Finally after a month of anticipation, it’s here. That’s right, folks- the biggest Google event of the year: Google I/O Extended 2014 is happening right now at the Sri Lanka Foundation institute.
For those of you who are unaware: Google I/O Extended is where everyone gathers together to stay awake through the night to watch the annual Google I/O press conference happening in San Francisco – where Google announces their latest and greatest products. What kind of announcements can we see this year? Anything from the latest version of Android to self-driving cars to whatever Google is doing with robots.
Since there are huge gaps between announcements at San Francisco, there will be a bunch of interactive sessions by local speakers and other activities – like a hackathon – happening at I/O Extended Sri Lanka to fill the gaps.
The sun has set, the bugs have come out-yet despite registrations starting over two hours ago, there are attendees still walking into the grounds of the Sri Lanka Foundation Institute to take there seats here at Google I/O Extended Sri Lanka 2014. In fact just now the number of attendees that checked in has reach 2000 attendees and the crowd goes wild with a thunderous round of applause as the number keeps increasing while we type this. It’s no wonder that Google I/O is known as the biggest event in Google’s calendar. The sessions here at Google I/O Extended Sri Lanka will start in a few minutes.
Meanwhile, the official Google I/O Conference in San Francisco is happening live right now which you can check out here. Now if you’re not here at I/O Extended 2014 but want to stay up and watch the live stream through the night – you can sit back, make yourself comfortable and watch it below.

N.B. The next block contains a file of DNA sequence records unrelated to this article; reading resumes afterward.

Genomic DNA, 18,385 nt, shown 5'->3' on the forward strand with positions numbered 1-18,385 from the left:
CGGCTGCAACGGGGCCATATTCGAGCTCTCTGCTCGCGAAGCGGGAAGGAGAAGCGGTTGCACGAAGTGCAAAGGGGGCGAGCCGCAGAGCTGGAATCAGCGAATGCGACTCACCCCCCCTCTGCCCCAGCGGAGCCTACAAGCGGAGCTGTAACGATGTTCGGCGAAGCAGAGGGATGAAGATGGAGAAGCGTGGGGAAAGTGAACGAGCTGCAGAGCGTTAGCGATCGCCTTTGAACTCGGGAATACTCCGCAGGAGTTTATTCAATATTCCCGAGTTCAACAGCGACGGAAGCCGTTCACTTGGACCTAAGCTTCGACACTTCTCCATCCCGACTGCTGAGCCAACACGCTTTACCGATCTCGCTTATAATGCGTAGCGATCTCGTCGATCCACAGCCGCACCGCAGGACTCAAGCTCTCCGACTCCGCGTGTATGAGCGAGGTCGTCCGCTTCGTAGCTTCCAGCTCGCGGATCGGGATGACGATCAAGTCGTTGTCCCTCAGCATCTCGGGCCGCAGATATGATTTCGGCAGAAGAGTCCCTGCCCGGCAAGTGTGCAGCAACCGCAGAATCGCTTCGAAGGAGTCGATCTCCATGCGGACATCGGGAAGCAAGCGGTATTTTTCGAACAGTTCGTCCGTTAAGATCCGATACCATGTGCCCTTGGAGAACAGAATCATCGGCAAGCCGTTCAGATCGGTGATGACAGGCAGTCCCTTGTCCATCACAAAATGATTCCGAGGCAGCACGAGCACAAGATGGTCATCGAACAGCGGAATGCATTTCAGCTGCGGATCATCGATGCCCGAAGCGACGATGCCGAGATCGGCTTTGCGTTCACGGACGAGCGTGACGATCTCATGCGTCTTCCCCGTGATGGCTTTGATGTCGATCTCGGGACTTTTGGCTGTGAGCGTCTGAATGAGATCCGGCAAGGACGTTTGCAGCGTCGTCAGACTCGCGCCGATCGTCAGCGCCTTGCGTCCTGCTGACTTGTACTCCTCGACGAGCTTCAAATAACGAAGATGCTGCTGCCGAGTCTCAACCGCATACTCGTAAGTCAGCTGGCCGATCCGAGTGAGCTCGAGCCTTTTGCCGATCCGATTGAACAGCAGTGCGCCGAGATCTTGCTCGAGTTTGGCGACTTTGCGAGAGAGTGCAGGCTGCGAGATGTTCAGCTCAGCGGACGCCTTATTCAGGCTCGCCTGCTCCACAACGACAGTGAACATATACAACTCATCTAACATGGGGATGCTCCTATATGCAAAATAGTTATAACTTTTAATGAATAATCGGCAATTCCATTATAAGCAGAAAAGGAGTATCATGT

If you’re not here or fall asleep, no worries – we see plenty of Domino’s pizza and RedBull so we have all the fuel we need to run our usual live-blog. We’ve got Internet access courtesy of Hutch Sri Lanka and photo ops running. So sit back, relax and prepare for the good stuff.
“1500 will be a good number for this year, but when we stopped taking registration we had 5000 registrations! You guys are the lucky ones.” This is Rohan Jayaweera, Country Manager of Google Sri Lanka taking the stage as to give the welcoming speech here at Google I/O Extended Sri Lanka 2014. Rohan kicks off his speech thanking, Mobitel for sponsoring Google I/O Extended SL 2014, especially after the giant pizza bill to keep everyone fueled through the night till 6am tomorrow morning. He then concludes his short speech saying that Google wants everyone to have smart devices and if anyone feels like dancing they are more than welcome to do so at anytime. We might take up on that offer during the breaks.
Rohan walks off the stage and now we have Catherine Candano, Strategic Partner Manager from Google South East Asia taking the stage to a thunderous round of applause-proving to her we Sri Lankans know how to throw a tech party. While the countdown for the San Francisco livestream is in the background, Catherine will be talking about how to monetize your content.
Catherine’s tips on monetizing your app can be summarized in 3 points:
Think global, not local, by creating content that you can sell and monetize to a global audience.
You control online content, so create unique content. Because when you create unique content it not only makes you attractive, but it also means you can be found.
Think like a user. Find out where your users are and think like your users for your app to be found and focus on keeping them happy.
Up next we have a session about Google Glass by Amalan Dhananjayan. Amalan kicks off his presentation, announcing that one lucky person would get to try out Google Glass. He moves onto explain what exactly Google Glass and Glassware (software running on Google Glass) is. We could give you a detailed explanation but it’s nothing you can’t find at the official Google Glass website.